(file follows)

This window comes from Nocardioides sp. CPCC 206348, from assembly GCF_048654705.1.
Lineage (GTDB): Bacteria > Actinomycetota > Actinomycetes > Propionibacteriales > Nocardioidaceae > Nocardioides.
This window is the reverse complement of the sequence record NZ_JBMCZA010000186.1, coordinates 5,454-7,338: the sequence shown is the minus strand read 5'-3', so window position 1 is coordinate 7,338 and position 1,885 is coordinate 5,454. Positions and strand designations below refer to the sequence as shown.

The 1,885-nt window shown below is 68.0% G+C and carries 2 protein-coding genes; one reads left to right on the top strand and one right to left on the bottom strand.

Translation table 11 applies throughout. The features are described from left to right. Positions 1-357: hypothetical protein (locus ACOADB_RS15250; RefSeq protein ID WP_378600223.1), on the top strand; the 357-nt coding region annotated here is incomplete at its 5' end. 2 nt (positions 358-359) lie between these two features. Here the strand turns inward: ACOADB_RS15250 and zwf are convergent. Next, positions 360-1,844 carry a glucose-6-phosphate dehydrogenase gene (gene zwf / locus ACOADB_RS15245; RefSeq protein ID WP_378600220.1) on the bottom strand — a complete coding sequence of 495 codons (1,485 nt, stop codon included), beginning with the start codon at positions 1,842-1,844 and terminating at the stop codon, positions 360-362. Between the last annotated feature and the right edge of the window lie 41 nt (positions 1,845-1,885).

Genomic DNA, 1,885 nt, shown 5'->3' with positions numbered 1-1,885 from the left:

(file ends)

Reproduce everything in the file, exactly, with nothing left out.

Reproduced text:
This window comes from Nocardioides sp. CPCC 206348, from assembly GCF_048654705.1.
Lineage (GTDB): Bacteria > Actinomycetota > Actinomycetes > Propionibacteriales > Nocardioidaceae > Nocardioides.
This window is the reverse complement of the sequence record NZ_JBMCZA010000186.1, coordinates 5,454-7,338: the sequence shown is the minus strand read 5'-3', so window position 1 is coordinate 7,338 and position 1,885 is coordinate 5,454. Positions and strand designations below refer to the sequence as shown.

The 1,885-nt window shown below is 68.0% G+C and carries 2 protein-coding genes; one reads left to right on the top strand and one right to left on the bottom strand.

Translation table 11 applies throughout. The features are described from left to right. Positions 1-357: hypothetical protein (locus ACOADB_RS15250; RefSeq protein ID WP_378600223.1), on the top strand; the 357-nt coding region annotated here is incomplete at its 5' end. 2 nt (positions 358-359) lie between these two features. Here the strand turns inward: ACOADB_RS15250 and zwf are convergent. Next, positions 360-1,844 carry a glucose-6-phosphate dehydrogenase gene (gene zwf / locus ACOADB_RS15245; RefSeq protein ID WP_378600220.1) on the bottom strand — a complete coding sequence of 495 codons (1,485 nt, stop codon included), beginning with the start codon at positions 1,842-1,844 and terminating at the stop codon, positions 360-362. Between the last annotated feature and the right edge of the window lie 41 nt (positions 1,845-1,885).

Genomic DNA, 1,885 nt, shown 5'->3' with positions numbered 1-1,885 from the left: